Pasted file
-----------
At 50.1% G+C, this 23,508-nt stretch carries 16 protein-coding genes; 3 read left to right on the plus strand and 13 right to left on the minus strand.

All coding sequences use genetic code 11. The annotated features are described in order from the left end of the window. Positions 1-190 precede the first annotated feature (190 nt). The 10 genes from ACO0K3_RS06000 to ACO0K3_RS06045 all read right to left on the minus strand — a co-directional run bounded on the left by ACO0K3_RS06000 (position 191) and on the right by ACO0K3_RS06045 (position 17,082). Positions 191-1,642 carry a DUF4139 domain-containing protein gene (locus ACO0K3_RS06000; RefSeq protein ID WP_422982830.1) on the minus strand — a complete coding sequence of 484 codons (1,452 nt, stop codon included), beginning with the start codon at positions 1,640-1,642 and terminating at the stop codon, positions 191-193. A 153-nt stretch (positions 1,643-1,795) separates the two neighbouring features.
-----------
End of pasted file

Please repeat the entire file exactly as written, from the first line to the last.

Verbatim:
At 50.1% G+C, this 23,508-nt stretch carries 16 protein-coding genes; 3 read left to right on the plus strand and 13 right to left on the minus strand.

All coding sequences use genetic code 11. The annotated features are described in order from the left end of the window. Positions 1-190 precede the first annotated feature (190 nt). The 10 genes from ACO0K3_RS06000 to ACO0K3_RS06045 all read right to left on the minus strand — a co-directional run bounded on the left by ACO0K3_RS06000 (position 191) and on the right by ACO0K3_RS06045 (position 17,082). Positions 191-1,642 carry a DUF4139 domain-containing protein gene (locus ACO0K3_RS06000; RefSeq protein ID WP_422982830.1) on the minus strand — a complete coding sequence of 484 codons (1,452 nt, stop codon included), beginning with the start codon at positions 1,640-1,642 and terminating at the stop codon, positions 191-193. A 153-nt stretch (positions 1,643-1,795) separates the two neighbouring features.